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M. S., on the list of voters for the borough of Northallerton, was called upon to shew cause before the Board of Guardians why he should not be ordered to maintain his father, a pauper in the workhouse, and he arranged to contribute ls. 6d. per week towards his support, the parish bearing what other cost was entailed. Objected, that, as the son was legally bound to maintain his father, the cost borne by the parish was "parochial relief” to the son. The Revising Barrister held that the voter was not disqualified by the provisions of the 36th section of the Reform Act, and the Court confirmed the decision, without argument.Trotter and Trevor. K. & G. p. 531.

To take the benefits of an Incorporated Charity as one entitled permanently to share in its revenues and advantages, is not a receiving of alms so as to disqualify from voting. Smith and Hall. H. & P. vol. I. p. ll.

Freemen and Liverymen of London. Freemen and Liverymen of the City of London admitted to their freedom by purchase since the 1st of March, 1831, are entitled to be registered, notwithstanding the proviso in the 32nd section of the Reform Act, which applies only to Burgesses or Freemen in other cities or boroughs. Croucher and Browne. Lut. I. p. 388. B. & A. p. 621.

Voters in respect of reserved rights of voting. To entitle a person to vote as an inhabitant householder, potwaller, or scot and lot voter under the Reform Act, he must retain the identical qualification which he had when that statute passed. Jeffrey and Kitchener.

Lut. I. p. 210. B. & A. p. 359.

III. ON THE REGISTRATION OF ELECTORS.

Notice of Claim,-Signature of Claimant. A notice of claim need not necessarily bear the personal signature of the claimant, if it be signed in his name; and should the Overseers accept the notice, by publishing the name in the list of claimants, no objection can be raised before the Revising Barrister as to the validity of the notice. Davis and Hopkins. K. & G. p. 118.

Signature of Overseers to List. A list duly made by the Overseers and delivered to the Revising Barrister, but not signed by all, or a majority, of the Overseers, is not invalidated by such want of signature. Morgan and Parry. K. & G. p. 57.

Voter's description in Lists. A qualification in respect of the fifty-first part of a fee-farm rent is sufficiently described in the third column by the words “freehold fee. farm."

Cooper and Ashfield. K. & G. p. 200. Whether the description of a qualification in the register is sufficient for the purpose of being identified, is a question of fact for the determination of the Revising Barrister, and his decision thereon conclusive. Wood and Overseers of Willesden. Lut. I, p. 814. B. & A. p. 627.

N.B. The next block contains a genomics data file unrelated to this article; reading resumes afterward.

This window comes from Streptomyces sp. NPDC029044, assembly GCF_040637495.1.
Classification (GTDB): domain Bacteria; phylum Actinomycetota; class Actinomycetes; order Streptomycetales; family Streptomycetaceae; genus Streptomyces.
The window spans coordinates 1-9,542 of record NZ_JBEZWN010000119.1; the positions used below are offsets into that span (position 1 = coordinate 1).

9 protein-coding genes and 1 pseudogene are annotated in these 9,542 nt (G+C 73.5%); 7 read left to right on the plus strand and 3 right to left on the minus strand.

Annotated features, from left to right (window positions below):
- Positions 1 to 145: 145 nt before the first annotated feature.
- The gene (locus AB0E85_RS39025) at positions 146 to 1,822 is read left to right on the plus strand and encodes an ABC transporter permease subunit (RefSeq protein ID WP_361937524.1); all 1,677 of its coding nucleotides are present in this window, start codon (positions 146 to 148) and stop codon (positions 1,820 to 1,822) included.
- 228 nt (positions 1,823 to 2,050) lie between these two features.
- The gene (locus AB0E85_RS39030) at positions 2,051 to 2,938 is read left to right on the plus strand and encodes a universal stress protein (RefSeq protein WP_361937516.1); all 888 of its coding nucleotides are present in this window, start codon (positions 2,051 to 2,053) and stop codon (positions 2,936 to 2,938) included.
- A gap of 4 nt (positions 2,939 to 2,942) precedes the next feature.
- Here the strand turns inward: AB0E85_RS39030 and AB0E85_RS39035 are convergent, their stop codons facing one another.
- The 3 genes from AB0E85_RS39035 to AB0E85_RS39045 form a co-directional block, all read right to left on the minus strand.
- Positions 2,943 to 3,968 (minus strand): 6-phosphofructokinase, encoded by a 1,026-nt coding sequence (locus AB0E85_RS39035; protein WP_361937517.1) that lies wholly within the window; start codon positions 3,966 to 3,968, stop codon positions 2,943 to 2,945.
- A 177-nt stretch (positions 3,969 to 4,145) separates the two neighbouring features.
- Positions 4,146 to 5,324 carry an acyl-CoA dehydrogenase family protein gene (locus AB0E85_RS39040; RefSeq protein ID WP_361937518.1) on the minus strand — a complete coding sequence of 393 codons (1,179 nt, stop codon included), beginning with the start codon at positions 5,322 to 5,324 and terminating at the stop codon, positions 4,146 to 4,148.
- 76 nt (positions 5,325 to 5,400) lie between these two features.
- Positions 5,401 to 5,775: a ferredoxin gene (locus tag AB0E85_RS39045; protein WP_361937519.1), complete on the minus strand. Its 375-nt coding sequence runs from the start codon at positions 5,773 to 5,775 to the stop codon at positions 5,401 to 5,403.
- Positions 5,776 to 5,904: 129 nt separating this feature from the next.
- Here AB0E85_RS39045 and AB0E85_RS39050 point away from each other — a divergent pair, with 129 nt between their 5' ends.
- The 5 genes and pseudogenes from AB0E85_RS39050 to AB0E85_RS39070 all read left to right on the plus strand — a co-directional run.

A claimant, having no fixed place of abode, and for several years having been travelling abroad, stated his “place of abode” as “ travelling abroad :" Held sufficient. Walker and Payne. Lut. I. p. 324. B. & A. p. 541.

The place of abode of a voter is no part of his qualification, and can be amended by the Revising Barrister under the 40th section of the Registration Act. Borough Case. Luckett and Knowles. Lut. I. p. 451. B. & A. p. 730.

The nature of a qualification described as “ £.50 occupier," should have been corrected by the Revising Barrister to “ farm as occupier,” and the claimant's name not expunged from the list. Howitt and Stephens. K. & G. p. 183.

The qualification of W. B., the occupier of a farm for which he was liable to a rent of £.50, was described in the register as “tenant” only. Held, that the Revising Barrister had power to correct the description, as the word "tenant" sufficiently pointed out the class of qualification intended. Birks and Allison. K. & G. 507.

The word “or," in the heading to the fourth column of a notice of claim is disjunctive, and creates three different descriptions ; in giving the situation of a qualifying property it is sufficient that it be brought within any one of them, viz. “ If the house is situate in a street, lane, or other like place, the street or lane should be mentioned, and if the houses are numbered, the number also should be given ; but that if the house and premises are not in a street or lane, or other like place, but in a road, or on a common, or the like, then the name of the property should be given, if known by any, or the name of the occupying tenant. Eckersley and Barker. Lut. I. p. 190. B. & A. p. 334.

A county voter whose right to vote depends upon the successive occupation of land, must send in a new claim describing the lands occupied in immediate succession. A. was described on the register as the

occupier of land above £.50,”—“own occupation;" within the qualifying period he changed his occupation for other land within the same parish: Held, That he did not retain the same qualification. Burton and Grey. Lut. II. p. 4.

When the qualification is in respect of the occupation of two houses in immediate succession, the situation of both must be set forth in the list. The Barrister cannot supply an omission herein under the 40th section. Bartlett and Gibbs. Lut. I. p. 73. B. & A. p. 98 ; and Onions and Bowdler. Lut. II. . 59.